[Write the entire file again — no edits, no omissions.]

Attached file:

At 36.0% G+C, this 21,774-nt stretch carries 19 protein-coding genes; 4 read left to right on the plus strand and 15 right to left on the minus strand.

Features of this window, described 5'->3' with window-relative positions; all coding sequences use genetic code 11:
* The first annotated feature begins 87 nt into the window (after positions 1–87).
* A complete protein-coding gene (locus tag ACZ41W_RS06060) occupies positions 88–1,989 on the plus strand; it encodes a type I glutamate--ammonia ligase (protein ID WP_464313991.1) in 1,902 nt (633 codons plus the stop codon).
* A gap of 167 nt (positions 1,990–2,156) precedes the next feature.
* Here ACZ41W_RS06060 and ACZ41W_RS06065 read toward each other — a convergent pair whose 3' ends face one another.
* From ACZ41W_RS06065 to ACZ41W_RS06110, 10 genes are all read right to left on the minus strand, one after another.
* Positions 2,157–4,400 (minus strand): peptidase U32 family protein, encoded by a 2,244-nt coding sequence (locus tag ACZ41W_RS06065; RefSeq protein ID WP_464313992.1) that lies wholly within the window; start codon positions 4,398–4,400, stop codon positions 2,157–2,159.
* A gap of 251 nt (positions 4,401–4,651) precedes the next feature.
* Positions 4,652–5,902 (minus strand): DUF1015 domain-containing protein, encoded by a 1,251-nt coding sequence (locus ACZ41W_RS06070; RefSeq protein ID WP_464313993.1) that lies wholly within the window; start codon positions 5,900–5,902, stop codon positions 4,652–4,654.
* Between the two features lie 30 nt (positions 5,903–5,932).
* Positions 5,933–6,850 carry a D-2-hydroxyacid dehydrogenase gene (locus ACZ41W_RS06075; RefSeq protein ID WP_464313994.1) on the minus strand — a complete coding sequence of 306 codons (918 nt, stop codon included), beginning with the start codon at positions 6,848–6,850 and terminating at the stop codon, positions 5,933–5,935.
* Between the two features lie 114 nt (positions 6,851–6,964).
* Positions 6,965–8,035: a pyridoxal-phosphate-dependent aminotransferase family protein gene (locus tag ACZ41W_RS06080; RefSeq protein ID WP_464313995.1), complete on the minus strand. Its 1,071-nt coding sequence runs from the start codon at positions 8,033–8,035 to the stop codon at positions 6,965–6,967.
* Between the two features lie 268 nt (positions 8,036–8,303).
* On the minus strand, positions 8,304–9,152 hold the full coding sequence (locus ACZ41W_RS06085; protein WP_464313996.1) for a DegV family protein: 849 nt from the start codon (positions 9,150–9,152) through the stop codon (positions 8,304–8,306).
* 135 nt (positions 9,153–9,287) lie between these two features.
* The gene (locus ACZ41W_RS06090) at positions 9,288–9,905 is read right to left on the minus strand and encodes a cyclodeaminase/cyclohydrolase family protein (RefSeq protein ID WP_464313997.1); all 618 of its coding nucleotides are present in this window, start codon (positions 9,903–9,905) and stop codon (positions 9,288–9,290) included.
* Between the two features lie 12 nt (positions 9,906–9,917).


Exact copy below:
At 36.0% G+C, this 21,774-nt stretch carries 19 protein-coding genes; 4 read left to right on the plus strand and 15 right to left on the minus strand.

Features of this window, described 5'->3' with window-relative positions; all coding sequences use genetic code 11:
* The first annotated feature begins 87 nt into the window (after positions 1–87).
* A complete protein-coding gene (locus tag ACZ41W_RS06060) occupies positions 88–1,989 on the plus strand; it encodes a type I glutamate--ammonia ligase (protein ID WP_464313991.1) in 1,902 nt (633 codons plus the stop codon).
* A gap of 167 nt (positions 1,990–2,156) precedes the next feature.
* Here ACZ41W_RS06060 and ACZ41W_RS06065 read toward each other — a convergent pair whose 3' ends face one another.
* From ACZ41W_RS06065 to ACZ41W_RS06110, 10 genes are all read right to left on the minus strand, one after another.
* Positions 2,157–4,400 (minus strand): peptidase U32 family protein, encoded by a 2,244-nt coding sequence (locus tag ACZ41W_RS06065; RefSeq protein ID WP_464313992.1) that lies wholly within the window; start codon positions 4,398–4,400, stop codon positions 2,157–2,159.
* A gap of 251 nt (positions 4,401–4,651) precedes the next feature.
* Positions 4,652–5,902 (minus strand): DUF1015 domain-containing protein, encoded by a 1,251-nt coding sequence (locus ACZ41W_RS06070; RefSeq protein ID WP_464313993.1) that lies wholly within the window; start codon positions 5,900–5,902, stop codon positions 4,652–4,654.
* Between the two features lie 30 nt (positions 5,903–5,932).
* Positions 5,933–6,850 carry a D-2-hydroxyacid dehydrogenase gene (locus ACZ41W_RS06075; RefSeq protein ID WP_464313994.1) on the minus strand — a complete coding sequence of 306 codons (918 nt, stop codon included), beginning with the start codon at positions 6,848–6,850 and terminating at the stop codon, positions 5,933–5,935.
* Between the two features lie 114 nt (positions 6,851–6,964).
* Positions 6,965–8,035: a pyridoxal-phosphate-dependent aminotransferase family protein gene (locus tag ACZ41W_RS06080; RefSeq protein ID WP_464313995.1), complete on the minus strand. Its 1,071-nt coding sequence runs from the start codon at positions 8,033–8,035 to the stop codon at positions 6,965–6,967.
* Between the two features lie 268 nt (positions 8,036–8,303).
* On the minus strand, positions 8,304–9,152 hold the full coding sequence (locus ACZ41W_RS06085; protein WP_464313996.1) for a DegV family protein: 849 nt from the start codon (positions 9,150–9,152) through the stop codon (positions 8,304–8,306).
* 135 nt (positions 9,153–9,287) lie between these two features.
* The gene (locus ACZ41W_RS06090) at positions 9,288–9,905 is read right to left on the minus strand and encodes a cyclodeaminase/cyclohydrolase family protein (RefSeq protein ID WP_464313997.1); all 618 of its coding nucleotides are present in this window, start codon (positions 9,903–9,905) and stop codon (positions 9,288–9,290) included.
* Between the two features lie 12 nt (positions 9,906–9,917).